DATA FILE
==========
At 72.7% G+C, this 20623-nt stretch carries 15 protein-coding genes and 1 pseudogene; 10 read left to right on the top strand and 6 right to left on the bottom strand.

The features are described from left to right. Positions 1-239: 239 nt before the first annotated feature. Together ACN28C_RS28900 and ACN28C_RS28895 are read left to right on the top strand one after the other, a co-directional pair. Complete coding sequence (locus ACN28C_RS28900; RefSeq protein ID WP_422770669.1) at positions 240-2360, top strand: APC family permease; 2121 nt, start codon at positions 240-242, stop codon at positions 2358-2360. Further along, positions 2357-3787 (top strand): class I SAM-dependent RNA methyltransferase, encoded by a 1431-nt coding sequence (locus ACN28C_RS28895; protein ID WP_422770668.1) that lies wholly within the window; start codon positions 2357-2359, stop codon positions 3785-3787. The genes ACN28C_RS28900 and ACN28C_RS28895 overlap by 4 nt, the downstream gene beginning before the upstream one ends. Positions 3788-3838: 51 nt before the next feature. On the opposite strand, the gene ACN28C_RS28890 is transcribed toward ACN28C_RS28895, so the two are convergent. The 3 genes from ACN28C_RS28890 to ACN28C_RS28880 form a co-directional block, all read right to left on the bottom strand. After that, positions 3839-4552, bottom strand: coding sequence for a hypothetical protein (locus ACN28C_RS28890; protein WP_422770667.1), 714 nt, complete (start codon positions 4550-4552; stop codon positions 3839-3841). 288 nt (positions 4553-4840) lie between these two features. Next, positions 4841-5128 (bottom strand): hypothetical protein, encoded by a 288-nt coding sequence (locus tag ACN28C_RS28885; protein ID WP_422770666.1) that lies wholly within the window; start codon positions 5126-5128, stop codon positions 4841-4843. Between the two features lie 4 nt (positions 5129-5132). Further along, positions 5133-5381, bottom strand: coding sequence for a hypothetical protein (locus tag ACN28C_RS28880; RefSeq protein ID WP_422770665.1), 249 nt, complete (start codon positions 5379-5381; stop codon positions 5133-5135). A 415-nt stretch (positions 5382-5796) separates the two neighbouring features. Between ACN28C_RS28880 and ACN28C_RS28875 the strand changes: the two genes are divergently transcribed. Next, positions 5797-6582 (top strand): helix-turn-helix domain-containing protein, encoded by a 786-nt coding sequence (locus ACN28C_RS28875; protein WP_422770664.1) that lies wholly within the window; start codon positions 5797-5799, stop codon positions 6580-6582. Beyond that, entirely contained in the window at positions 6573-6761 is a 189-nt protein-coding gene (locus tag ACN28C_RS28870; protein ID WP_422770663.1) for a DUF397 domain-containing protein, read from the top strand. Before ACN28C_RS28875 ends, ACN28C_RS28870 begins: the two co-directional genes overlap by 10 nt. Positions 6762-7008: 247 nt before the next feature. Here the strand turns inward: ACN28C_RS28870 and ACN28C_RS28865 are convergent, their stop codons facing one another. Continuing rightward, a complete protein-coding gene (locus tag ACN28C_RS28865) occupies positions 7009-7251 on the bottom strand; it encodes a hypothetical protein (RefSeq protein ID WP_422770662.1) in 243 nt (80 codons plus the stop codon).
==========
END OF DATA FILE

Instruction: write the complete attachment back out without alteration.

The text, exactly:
At 72.7% G+C, this 20623-nt stretch carries 15 protein-coding genes and 1 pseudogene; 10 read left to right on the top strand and 6 right to left on the bottom strand.

The features are described from left to right. Positions 1-239: 239 nt before the first annotated feature. Together ACN28C_RS28900 and ACN28C_RS28895 are read left to right on the top strand one after the other, a co-directional pair. Complete coding sequence (locus ACN28C_RS28900; RefSeq protein ID WP_422770669.1) at positions 240-2360, top strand: APC family permease; 2121 nt, start codon at positions 240-242, stop codon at positions 2358-2360. Further along, positions 2357-3787 (top strand): class I SAM-dependent RNA methyltransferase, encoded by a 1431-nt coding sequence (locus ACN28C_RS28895; protein ID WP_422770668.1) that lies wholly within the window; start codon positions 2357-2359, stop codon positions 3785-3787. The genes ACN28C_RS28900 and ACN28C_RS28895 overlap by 4 nt, the downstream gene beginning before the upstream one ends. Positions 3788-3838: 51 nt before the next feature. On the opposite strand, the gene ACN28C_RS28890 is transcribed toward ACN28C_RS28895, so the two are convergent. The 3 genes from ACN28C_RS28890 to ACN28C_RS28880 form a co-directional block, all read right to left on the bottom strand. After that, positions 3839-4552, bottom strand: coding sequence for a hypothetical protein (locus ACN28C_RS28890; protein WP_422770667.1), 714 nt, complete (start codon positions 4550-4552; stop codon positions 3839-3841). 288 nt (positions 4553-4840) lie between these two features. Next, positions 4841-5128 (bottom strand): hypothetical protein, encoded by a 288-nt coding sequence (locus tag ACN28C_RS28885; protein ID WP_422770666.1) that lies wholly within the window; start codon positions 5126-5128, stop codon positions 4841-4843. Between the two features lie 4 nt (positions 5129-5132). Further along, positions 5133-5381, bottom strand: coding sequence for a hypothetical protein (locus tag ACN28C_RS28880; RefSeq protein ID WP_422770665.1), 249 nt, complete (start codon positions 5379-5381; stop codon positions 5133-5135). A 415-nt stretch (positions 5382-5796) separates the two neighbouring features. Between ACN28C_RS28880 and ACN28C_RS28875 the strand changes: the two genes are divergently transcribed. Next, positions 5797-6582 (top strand): helix-turn-helix domain-containing protein, encoded by a 786-nt coding sequence (locus ACN28C_RS28875; protein WP_422770664.1) that lies wholly within the window; start codon positions 5797-5799, stop codon positions 6580-6582. Beyond that, entirely contained in the window at positions 6573-6761 is a 189-nt protein-coding gene (locus tag ACN28C_RS28870; protein ID WP_422770663.1) for a DUF397 domain-containing protein, read from the top strand. Before ACN28C_RS28875 ends, ACN28C_RS28870 begins: the two co-directional genes overlap by 10 nt. Positions 6762-7008: 247 nt before the next feature. Here the strand turns inward: ACN28C_RS28870 and ACN28C_RS28865 are convergent, their stop codons facing one another. Continuing rightward, a complete protein-coding gene (locus tag ACN28C_RS28865) occupies positions 7009-7251 on the bottom strand; it encodes a hypothetical protein (RefSeq protein ID WP_422770662.1) in 243 nt (80 codons plus the stop codon).